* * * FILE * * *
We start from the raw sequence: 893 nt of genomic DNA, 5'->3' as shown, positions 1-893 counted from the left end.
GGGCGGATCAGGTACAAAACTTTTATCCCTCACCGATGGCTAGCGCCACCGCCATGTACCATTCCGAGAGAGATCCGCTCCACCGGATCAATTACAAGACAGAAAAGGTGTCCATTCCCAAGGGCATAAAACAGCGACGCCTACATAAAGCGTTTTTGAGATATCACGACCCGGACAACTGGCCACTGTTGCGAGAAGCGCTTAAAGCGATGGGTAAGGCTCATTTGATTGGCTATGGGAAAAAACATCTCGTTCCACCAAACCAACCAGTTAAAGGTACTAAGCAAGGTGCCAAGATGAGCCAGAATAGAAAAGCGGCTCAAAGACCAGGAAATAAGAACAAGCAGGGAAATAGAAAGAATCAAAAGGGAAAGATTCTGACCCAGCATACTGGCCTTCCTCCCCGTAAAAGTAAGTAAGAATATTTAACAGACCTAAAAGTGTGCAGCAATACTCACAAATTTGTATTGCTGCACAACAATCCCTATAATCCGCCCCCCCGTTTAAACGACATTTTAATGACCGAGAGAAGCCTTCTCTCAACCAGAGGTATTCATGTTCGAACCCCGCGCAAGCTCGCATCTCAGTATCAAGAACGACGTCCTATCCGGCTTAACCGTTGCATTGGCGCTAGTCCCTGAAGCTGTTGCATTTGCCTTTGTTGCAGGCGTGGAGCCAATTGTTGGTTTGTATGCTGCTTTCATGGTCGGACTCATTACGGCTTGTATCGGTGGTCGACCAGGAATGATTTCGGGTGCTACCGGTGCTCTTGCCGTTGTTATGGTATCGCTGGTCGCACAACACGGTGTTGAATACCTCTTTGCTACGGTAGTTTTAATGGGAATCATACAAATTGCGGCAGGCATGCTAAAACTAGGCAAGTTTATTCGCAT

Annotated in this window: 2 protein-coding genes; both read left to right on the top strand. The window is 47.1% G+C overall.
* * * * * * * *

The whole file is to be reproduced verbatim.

We start from the raw sequence: 893 nt of genomic DNA, 5'->3' as shown, positions 1-893 counted from the left end.
GGGCGGATCAGGTACAAAACTTTTATCCCTCACCGATGGCTAGCGCCACCGCCATGTACCATTCCGAGAGAGATCCGCTCCACCGGATCAATTACAAGACAGAAAAGGTGTCCATTCCCAAGGGCATAAAACAGCGACGCCTACATAAAGCGTTTTTGAGATATCACGACCCGGACAACTGGCCACTGTTGCGAGAAGCGCTTAAAGCGATGGGTAAGGCTCATTTGATTGGCTATGGGAAAAAACATCTCGTTCCACCAAACCAACCAGTTAAAGGTACTAAGCAAGGTGCCAAGATGAGCCAGAATAGAAAAGCGGCTCAAAGACCAGGAAATAAGAACAAGCAGGGAAATAGAAAGAATCAAAAGGGAAAGATTCTGACCCAGCATACTGGCCTTCCTCCCCGTAAAAGTAAGTAAGAATATTTAACAGACCTAAAAGTGTGCAGCAATACTCACAAATTTGTATTGCTGCACAACAATCCCTATAATCCGCCCCCCCGTTTAAACGACATTTTAATGACCGAGAGAAGCCTTCTCTCAACCAGAGGTATTCATGTTCGAACCCCGCGCAAGCTCGCATCTCAGTATCAAGAACGACGTCCTATCCGGCTTAACCGTTGCATTGGCGCTAGTCCCTGAAGCTGTTGCATTTGCCTTTGTTGCAGGCGTGGAGCCAATTGTTGGTTTGTATGCTGCTTTCATGGTCGGACTCATTACGGCTTGTATCGGTGGTCGACCAGGAATGATTTCGGGTGCTACCGGTGCTCTTGCCGTTGTTATGGTATCGCTGGTCGCACAACACGGTGTTGAATACCTCTTTGCTACGGTAGTTTTAATGGGAATCATACAAATTGCGGCAGGCATGCTAAAACTAGGCAAGTTTATTCGCAT

Annotated in this window: 2 protein-coding genes; both read left to right on the top strand. The window is 47.1% G+C overall.